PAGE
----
WASHINGTON — After more than a week of escalating partisan rhetoric over regulatory reform, Senate Republican leaders significantly changed their tone on Tuesday, suggesting a bipartisan bill was now within reach.
Although Democrats and Republicans continue to disagree over whether talks ever really broke down, lawmakers from both parties said they were making progress in narrowing their differences.
"Serious discussions have resumed," Senate Minority Leader Mitch McConnell told reporters. "We're hopeful that Democrats and Republicans on the Banking Committee plus those involved on the Agriculture Committee on the derivatives piece can come together and give us a... truly bipartisan bill that we can move across the floor of the Senate. But at least the process to achieve that has now been reconstituted, if you will."
His positive remarks were echoed by Sen. Richard Shelby, the Banking Committee's senior Republican, who is trying to broker a compromise with Chairman Chris Dodd.
"We are making progress," he said. "I believe that we are going to get us a bipartisan bill... We are probably not that far away. There's a lot of tedious and difficult negotiations going on still, but I think we can get there."
Shelby appeared less concerned the bill would perpetuate too big to fail. For example, he said that giving the Federal Reserve Board oversight of large, complex organizations would not necessarily signal to the markets that such firms are backed by the government.
"I don't think so," Shelby said when asked if Fed regulation would indicate too big to fail. "We hope that we end that. I pray that we do."
The Alabama Republican also agreed with conventional wisdom that a proposed $50 billion fund to resolve systemically important firms will be dropped.
The provision has become the key focal point in recent days for GOP members that argue the bill would continue to allow government bailouts.
"We are not going to have that. I don't believe we are going to have a fund in place," he said.
Still, Shelby said he continues to seek tighter resolution language to ensure that no failing bank could be propped up.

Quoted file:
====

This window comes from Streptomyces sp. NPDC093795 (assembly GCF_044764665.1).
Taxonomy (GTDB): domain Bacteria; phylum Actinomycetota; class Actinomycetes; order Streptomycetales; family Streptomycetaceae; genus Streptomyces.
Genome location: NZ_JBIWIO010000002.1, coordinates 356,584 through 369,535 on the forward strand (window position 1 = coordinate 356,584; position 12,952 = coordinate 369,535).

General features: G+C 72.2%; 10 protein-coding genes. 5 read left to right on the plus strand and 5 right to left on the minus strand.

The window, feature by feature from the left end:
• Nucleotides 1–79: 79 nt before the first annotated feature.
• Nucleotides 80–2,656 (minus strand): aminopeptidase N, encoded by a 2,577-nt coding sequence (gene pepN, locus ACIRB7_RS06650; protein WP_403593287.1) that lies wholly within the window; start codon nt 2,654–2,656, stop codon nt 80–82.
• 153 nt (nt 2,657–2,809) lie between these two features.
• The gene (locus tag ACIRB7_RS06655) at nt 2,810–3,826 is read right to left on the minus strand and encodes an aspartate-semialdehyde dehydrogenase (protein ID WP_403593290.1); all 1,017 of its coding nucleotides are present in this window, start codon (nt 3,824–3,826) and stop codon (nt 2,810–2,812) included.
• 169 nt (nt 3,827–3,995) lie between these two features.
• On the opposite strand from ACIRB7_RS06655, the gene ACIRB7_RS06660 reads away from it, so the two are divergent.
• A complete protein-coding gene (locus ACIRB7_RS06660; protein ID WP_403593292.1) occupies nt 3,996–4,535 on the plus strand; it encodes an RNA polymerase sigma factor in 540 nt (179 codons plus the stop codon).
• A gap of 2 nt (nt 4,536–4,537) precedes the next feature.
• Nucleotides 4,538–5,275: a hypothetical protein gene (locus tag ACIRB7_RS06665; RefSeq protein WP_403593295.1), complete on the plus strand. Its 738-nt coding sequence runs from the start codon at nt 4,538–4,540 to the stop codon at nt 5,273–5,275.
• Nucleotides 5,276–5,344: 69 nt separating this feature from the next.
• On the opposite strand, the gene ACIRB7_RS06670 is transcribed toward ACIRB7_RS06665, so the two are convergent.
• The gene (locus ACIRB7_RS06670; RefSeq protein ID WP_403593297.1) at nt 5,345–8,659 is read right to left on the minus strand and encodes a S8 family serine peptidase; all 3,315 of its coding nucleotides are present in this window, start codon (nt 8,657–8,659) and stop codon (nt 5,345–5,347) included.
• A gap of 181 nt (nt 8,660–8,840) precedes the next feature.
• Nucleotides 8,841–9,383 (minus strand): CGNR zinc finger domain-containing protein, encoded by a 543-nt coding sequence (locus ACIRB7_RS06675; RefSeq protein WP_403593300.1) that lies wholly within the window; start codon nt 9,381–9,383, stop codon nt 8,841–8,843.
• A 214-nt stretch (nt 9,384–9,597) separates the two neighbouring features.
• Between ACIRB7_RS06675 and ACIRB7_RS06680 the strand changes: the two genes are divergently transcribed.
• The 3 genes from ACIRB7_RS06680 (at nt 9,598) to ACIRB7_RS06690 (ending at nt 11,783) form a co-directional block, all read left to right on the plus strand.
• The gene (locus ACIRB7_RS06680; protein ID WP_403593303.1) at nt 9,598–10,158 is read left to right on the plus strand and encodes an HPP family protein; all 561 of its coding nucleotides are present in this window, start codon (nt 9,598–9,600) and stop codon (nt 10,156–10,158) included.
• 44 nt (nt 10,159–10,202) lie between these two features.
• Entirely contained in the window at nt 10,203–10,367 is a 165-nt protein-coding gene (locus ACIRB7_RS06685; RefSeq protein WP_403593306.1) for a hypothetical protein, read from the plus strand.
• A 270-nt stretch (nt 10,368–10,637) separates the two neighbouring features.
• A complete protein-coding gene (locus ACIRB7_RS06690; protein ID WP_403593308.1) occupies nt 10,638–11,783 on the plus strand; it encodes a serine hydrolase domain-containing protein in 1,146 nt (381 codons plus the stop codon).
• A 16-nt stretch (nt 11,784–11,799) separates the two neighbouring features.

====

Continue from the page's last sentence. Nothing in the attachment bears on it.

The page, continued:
"There are a lot of concerns, but I think the overriding issue on too big to fail is to make sure the language is as tight as it can be to send the unambiguous message that no bank is going to be bailed out in the future," Shelby said.
But he backed off of other potential concerns. In a letter to Treasury Secretary Tim Geithner last month, Shelby had said he had misgivings about allowing the Fed to decide what collateral would be accepted for central bank lending. By Tuesday, however, he said he agreed it "needs some flexibility."
"I believe the Fed needs some leeway in some areas," he said.
Shelby also indicated that there was progress on reaching a bipartisan agreement to regulate derivatives.
"We think we are on the right track," he said. "We think we are close with where they are today."
Senate Agriculture Committee Chairman Blanche Lincoln has introduced a tough derivatives bill that would force banks to spin-off their swaps units. The bill is on course for a committee vote Wednesday but any bipartisan agreement would likely be significantly different.
Shelby said that derivatives, ending too big to fail and consumer protection remain the central focus in the discussions.
Acknowledging the fragility of the talks, Dodd was cagey Tuesday about getting into specifics. He told reporters he had spoken to Shelby in the morning and planned to meet with him later in the day.
But he, too, expressed confidence a bipartisan deal could be reached.
"Listen, it's up to them," he said. "You can do this any number of different ways. I'm not going to negotiate away basic principles in the bill — that's not going to happen. There are items which are negotiable in my view that I'm prepared to listen to and work on if we can to bring people on board."
He said both sides appear to be making progress.
"We are getting closer to the possibility of having a bill that will attract bipartisan support," Dodd said.
Still, Dodd said he was planning to move as fast as possible to pass a bill, and would not let negotiations unnecessarily delay the process.
"One thing is clear. I'm going to go forward," he said. "The bill is going to be on the floor. … I've always been fairly optimistic that we can end up with a bill. I just don't want to measure my optimism one way or another in the absence of getting something."
Register or login for access to this item and much more
All Financial Planning content is archived after seven days.
Community members receive:
- All recent and archived articles
- Conference offers and updates
- A full menu of enewsletter options
- Web seminars, white papers, ebooks
Already have an account? Log In
Don't have an account? Register for Free Unlimited Access